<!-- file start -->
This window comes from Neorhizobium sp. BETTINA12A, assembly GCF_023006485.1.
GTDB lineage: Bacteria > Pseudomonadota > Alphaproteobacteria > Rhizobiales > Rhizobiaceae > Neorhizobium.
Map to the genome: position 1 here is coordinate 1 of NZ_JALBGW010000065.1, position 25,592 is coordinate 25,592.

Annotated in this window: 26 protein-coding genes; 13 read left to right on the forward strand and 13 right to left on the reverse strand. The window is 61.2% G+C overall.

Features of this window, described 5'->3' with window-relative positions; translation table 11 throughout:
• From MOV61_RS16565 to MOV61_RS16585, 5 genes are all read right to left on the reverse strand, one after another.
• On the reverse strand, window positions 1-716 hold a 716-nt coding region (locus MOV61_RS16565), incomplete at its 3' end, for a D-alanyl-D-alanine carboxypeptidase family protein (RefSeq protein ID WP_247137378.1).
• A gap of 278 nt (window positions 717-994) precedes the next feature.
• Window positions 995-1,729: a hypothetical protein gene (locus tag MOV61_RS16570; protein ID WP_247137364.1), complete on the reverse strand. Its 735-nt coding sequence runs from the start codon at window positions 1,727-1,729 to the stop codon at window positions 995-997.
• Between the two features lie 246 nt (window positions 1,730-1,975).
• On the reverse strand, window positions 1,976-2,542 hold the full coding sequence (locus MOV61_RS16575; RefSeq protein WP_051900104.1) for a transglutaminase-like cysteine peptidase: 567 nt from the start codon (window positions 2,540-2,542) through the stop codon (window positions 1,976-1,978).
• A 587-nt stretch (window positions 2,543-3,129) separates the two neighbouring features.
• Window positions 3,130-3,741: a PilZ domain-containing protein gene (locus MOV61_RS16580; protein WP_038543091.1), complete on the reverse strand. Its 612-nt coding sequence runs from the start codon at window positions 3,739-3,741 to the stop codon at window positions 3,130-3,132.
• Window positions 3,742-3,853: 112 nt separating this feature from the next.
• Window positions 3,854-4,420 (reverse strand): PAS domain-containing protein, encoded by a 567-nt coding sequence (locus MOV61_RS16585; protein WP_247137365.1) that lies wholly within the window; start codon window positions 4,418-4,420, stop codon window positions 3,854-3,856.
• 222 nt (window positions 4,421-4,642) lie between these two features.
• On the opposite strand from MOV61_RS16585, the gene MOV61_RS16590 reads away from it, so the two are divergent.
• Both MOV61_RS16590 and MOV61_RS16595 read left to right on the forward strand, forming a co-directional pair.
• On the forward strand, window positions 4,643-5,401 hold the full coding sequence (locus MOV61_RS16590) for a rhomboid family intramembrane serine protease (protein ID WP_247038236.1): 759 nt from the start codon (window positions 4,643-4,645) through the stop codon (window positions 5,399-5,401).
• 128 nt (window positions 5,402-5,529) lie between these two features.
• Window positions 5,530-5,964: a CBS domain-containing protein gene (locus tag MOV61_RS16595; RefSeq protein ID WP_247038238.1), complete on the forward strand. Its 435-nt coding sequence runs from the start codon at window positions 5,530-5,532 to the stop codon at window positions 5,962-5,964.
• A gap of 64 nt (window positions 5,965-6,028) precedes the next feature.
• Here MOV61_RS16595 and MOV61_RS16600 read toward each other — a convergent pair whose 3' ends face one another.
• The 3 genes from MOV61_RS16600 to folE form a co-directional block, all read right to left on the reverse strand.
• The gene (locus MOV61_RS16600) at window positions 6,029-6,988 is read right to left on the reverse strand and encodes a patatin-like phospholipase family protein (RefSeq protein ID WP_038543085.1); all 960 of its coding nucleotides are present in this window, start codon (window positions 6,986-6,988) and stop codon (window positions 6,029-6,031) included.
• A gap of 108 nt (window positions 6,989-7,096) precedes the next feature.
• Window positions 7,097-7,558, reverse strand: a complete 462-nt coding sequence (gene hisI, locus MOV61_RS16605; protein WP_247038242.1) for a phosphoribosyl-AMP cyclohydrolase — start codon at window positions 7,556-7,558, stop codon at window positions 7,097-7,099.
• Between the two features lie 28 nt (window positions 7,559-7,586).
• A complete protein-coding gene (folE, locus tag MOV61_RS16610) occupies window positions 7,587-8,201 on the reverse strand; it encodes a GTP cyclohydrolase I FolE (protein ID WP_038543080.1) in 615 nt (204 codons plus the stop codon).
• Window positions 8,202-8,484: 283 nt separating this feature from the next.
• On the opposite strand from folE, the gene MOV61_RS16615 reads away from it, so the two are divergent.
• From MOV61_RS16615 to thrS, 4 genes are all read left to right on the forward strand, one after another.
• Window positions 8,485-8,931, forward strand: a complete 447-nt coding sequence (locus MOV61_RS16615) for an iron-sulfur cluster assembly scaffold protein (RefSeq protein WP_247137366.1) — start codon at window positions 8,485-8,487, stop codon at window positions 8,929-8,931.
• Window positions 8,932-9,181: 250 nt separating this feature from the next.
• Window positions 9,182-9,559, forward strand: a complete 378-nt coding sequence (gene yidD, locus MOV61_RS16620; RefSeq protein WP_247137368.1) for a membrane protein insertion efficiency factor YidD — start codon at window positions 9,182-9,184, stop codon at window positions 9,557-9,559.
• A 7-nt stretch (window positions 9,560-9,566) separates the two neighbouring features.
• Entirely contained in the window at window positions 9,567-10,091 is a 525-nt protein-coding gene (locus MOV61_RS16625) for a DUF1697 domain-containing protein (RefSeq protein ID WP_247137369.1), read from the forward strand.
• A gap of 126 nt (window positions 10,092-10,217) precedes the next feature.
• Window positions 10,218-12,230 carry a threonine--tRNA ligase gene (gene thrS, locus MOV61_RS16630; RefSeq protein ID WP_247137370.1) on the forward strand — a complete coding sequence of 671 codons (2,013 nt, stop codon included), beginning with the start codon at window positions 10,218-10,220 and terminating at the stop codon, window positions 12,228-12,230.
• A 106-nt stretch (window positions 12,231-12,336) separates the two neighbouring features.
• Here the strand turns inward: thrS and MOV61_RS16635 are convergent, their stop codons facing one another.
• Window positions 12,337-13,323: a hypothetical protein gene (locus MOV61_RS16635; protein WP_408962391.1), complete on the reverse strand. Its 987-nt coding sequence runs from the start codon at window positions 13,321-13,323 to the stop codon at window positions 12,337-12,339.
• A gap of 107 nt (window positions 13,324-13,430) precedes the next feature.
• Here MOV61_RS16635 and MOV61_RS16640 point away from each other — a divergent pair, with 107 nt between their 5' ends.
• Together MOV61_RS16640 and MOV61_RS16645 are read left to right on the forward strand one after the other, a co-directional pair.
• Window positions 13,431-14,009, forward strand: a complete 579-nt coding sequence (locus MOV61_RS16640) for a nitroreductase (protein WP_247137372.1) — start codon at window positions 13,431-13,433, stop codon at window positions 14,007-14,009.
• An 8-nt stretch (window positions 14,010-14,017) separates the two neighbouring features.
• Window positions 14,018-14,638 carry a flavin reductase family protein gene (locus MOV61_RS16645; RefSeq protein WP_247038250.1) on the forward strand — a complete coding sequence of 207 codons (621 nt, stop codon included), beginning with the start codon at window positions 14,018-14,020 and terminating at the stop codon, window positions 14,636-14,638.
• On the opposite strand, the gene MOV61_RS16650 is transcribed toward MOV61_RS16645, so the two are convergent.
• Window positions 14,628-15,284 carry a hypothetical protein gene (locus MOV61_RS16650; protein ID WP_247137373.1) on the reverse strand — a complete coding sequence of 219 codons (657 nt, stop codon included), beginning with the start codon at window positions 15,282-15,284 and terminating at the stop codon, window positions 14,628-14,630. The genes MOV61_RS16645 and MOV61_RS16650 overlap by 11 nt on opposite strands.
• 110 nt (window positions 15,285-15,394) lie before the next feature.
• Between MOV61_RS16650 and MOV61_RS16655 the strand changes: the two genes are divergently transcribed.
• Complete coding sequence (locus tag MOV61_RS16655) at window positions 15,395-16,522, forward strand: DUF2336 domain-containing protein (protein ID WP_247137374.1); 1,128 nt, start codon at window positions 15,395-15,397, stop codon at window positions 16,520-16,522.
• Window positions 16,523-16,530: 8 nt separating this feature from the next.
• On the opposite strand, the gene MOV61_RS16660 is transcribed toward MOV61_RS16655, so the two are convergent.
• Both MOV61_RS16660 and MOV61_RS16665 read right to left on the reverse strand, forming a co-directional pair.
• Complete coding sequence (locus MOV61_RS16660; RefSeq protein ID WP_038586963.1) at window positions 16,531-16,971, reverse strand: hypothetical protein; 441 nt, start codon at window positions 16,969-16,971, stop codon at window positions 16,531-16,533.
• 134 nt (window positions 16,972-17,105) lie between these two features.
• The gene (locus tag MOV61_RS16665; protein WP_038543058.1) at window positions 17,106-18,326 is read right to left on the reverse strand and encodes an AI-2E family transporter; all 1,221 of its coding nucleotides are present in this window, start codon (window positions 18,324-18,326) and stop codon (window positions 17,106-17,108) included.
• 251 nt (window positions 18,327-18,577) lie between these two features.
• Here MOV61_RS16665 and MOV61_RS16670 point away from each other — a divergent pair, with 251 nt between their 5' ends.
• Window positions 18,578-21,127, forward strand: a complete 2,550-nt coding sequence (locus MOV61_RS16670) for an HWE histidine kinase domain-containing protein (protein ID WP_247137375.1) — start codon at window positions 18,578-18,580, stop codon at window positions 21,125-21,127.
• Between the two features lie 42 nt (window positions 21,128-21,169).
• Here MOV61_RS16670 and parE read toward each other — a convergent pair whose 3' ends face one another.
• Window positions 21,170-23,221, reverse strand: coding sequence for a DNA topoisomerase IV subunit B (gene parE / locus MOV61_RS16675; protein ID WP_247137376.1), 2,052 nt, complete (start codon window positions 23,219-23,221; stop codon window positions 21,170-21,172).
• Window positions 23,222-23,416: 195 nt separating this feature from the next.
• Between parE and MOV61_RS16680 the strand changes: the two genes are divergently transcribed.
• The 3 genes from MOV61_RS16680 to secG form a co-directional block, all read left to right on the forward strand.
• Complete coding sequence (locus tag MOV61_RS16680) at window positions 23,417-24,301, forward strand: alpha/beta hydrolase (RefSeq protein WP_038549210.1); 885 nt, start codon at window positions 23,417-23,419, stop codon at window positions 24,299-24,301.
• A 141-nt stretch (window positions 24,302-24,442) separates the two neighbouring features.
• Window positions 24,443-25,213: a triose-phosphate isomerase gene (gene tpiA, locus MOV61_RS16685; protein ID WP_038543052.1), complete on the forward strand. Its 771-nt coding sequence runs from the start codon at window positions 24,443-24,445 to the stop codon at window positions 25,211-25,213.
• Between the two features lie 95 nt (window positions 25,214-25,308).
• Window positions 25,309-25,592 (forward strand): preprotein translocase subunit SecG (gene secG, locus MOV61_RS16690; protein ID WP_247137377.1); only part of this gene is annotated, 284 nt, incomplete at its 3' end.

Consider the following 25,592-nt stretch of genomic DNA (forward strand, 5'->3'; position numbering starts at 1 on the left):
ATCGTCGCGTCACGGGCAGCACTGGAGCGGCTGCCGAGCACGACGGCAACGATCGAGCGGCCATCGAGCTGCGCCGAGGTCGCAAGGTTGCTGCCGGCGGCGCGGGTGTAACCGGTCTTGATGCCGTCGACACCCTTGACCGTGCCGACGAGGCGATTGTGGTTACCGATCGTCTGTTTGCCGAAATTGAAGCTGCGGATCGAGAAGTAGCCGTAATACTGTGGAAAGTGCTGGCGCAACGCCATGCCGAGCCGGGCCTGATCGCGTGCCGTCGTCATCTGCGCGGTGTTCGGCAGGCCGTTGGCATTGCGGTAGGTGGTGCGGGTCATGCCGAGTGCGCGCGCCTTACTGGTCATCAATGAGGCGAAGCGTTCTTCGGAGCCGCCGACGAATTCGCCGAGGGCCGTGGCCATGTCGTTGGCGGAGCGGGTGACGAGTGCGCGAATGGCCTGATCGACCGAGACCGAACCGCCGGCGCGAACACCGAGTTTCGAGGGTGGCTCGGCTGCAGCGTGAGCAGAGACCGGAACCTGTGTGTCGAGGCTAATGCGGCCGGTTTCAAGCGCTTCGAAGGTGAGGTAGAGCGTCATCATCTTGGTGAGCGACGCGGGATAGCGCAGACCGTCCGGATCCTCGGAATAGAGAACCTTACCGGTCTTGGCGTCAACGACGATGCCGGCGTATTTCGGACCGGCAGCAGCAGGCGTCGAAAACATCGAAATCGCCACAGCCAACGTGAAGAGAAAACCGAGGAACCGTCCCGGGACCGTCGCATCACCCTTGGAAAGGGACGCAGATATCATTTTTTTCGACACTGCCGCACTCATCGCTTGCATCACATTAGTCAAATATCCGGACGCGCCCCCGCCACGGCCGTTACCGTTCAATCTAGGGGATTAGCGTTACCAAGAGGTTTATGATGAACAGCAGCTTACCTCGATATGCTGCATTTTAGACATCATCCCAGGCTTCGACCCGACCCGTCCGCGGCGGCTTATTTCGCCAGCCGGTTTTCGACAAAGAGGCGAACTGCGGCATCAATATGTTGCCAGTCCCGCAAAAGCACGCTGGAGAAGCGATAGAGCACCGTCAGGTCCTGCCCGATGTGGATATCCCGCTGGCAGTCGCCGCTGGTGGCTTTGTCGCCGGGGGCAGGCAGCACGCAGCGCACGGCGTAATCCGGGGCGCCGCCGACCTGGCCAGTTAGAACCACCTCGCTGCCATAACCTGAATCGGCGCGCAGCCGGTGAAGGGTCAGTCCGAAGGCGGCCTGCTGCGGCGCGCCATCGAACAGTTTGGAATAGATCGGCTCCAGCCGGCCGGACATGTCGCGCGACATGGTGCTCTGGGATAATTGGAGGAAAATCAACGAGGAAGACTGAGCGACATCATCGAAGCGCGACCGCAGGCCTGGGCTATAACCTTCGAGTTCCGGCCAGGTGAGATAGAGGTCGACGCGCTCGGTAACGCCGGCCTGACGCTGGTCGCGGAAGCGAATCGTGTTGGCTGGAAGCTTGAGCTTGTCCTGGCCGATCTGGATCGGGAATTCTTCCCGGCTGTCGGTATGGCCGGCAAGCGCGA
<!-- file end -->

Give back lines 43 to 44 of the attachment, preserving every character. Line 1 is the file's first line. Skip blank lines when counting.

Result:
• A gap of 107 nt (window positions 13,324-13,430) precedes the next feature.
• Here MOV61_RS16635 and MOV61_RS16640 point away from each other — a divergent pair, with 107 nt between their 5' ends.